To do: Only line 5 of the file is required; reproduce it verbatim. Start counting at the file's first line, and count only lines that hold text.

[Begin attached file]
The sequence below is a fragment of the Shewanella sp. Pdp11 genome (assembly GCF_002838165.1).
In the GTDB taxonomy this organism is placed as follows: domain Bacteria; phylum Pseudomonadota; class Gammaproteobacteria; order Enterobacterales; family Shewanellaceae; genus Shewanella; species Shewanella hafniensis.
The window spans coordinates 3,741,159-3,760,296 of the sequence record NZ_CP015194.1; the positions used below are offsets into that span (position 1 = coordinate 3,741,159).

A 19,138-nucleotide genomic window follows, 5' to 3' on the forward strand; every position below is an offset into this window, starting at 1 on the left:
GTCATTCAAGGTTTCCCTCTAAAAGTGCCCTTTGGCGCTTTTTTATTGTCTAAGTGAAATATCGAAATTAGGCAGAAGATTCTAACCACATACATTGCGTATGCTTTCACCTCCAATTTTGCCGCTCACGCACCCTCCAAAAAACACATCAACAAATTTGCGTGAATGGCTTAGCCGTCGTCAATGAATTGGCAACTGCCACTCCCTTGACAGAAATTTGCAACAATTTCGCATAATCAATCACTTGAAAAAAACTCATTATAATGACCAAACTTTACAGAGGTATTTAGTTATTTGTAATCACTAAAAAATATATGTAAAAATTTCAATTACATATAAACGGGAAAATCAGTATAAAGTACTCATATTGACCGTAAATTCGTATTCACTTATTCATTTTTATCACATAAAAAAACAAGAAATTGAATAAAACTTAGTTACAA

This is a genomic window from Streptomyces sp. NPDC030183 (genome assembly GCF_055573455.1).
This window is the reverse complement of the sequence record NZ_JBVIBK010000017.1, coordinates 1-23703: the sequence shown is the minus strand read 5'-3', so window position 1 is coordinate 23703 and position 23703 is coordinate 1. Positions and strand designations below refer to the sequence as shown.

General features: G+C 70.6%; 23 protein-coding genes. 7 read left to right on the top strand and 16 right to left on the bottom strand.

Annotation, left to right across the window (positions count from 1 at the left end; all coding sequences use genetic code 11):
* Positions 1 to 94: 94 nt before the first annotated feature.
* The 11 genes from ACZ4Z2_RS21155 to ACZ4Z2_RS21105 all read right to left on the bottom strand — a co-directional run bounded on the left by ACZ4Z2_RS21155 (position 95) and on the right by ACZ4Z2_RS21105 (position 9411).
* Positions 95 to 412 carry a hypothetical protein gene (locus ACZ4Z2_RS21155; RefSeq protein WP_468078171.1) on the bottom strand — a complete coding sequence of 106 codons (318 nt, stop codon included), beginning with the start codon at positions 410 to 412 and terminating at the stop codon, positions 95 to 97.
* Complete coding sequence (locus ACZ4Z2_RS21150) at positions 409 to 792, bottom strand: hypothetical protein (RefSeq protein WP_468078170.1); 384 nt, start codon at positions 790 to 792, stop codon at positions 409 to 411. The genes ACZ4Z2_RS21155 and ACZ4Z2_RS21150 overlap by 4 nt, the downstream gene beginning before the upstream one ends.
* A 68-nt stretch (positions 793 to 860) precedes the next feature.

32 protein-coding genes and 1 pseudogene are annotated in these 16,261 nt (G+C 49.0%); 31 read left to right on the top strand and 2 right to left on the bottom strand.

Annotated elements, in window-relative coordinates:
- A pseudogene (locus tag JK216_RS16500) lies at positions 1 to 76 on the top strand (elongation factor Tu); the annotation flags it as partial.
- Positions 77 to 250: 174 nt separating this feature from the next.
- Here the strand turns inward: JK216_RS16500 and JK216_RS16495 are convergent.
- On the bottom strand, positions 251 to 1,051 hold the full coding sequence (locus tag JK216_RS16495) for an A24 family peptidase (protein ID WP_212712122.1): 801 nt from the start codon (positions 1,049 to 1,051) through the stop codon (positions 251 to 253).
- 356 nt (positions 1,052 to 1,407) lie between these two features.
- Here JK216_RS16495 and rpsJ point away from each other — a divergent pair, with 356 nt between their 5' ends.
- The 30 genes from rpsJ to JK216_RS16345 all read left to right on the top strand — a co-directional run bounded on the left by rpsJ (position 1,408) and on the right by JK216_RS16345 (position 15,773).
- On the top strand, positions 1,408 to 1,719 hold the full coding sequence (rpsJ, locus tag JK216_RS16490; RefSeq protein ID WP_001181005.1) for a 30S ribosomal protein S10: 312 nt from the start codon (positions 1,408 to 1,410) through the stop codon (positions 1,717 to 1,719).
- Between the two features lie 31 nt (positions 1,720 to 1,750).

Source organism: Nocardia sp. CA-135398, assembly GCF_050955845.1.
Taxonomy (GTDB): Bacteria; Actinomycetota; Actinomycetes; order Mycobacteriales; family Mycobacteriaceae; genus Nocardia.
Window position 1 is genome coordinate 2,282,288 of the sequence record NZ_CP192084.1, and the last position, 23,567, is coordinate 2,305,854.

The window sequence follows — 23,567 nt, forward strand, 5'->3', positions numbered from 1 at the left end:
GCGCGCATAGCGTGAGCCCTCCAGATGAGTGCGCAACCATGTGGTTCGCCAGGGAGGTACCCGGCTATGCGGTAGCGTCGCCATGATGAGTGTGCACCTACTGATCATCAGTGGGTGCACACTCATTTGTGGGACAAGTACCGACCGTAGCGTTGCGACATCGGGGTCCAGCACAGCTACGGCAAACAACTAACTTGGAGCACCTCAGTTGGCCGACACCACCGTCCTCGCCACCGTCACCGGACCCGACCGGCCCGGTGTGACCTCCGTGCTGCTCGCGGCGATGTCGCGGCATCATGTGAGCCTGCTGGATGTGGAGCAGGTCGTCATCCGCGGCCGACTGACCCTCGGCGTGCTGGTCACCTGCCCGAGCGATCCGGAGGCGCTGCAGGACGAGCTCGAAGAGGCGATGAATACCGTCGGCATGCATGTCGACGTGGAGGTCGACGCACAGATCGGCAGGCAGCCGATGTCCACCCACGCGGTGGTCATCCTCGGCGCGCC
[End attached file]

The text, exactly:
GTCATTCAAGGTTTCCCTCTAAAAGTGCCCTTTGGCGCTTTTTTATTGTCTAAGTGAAATATCGAAATTAGGCAGAAGATTCTAACCACATACATTGCGTATGCTTTCACCTCCAATTTTGCCGCTCACGCACCCTCCAAAAAACACATCAACAAATTTGCGTGAATGGCTTAGCCGTCGTCAATGAATTGGCAACTGCCACTCCCTTGACAGAAATTTGCAACAATTTCGCATAATCAATCACTTGAAAAAAACTCATTATAATGACCAAACTTTACAGAGGTATTTAGTTATTTGTAATCACTAAAAAATATATGTAAAAATTTCAATTACATATAAACGGGAAAATCAGTATAAAGTACTCATATTGACCGTAAATTCGTATTCACTTATTCATTTTTATCACATAAAAAAACAAGAAATTGAATAAAACTTAGTTACAA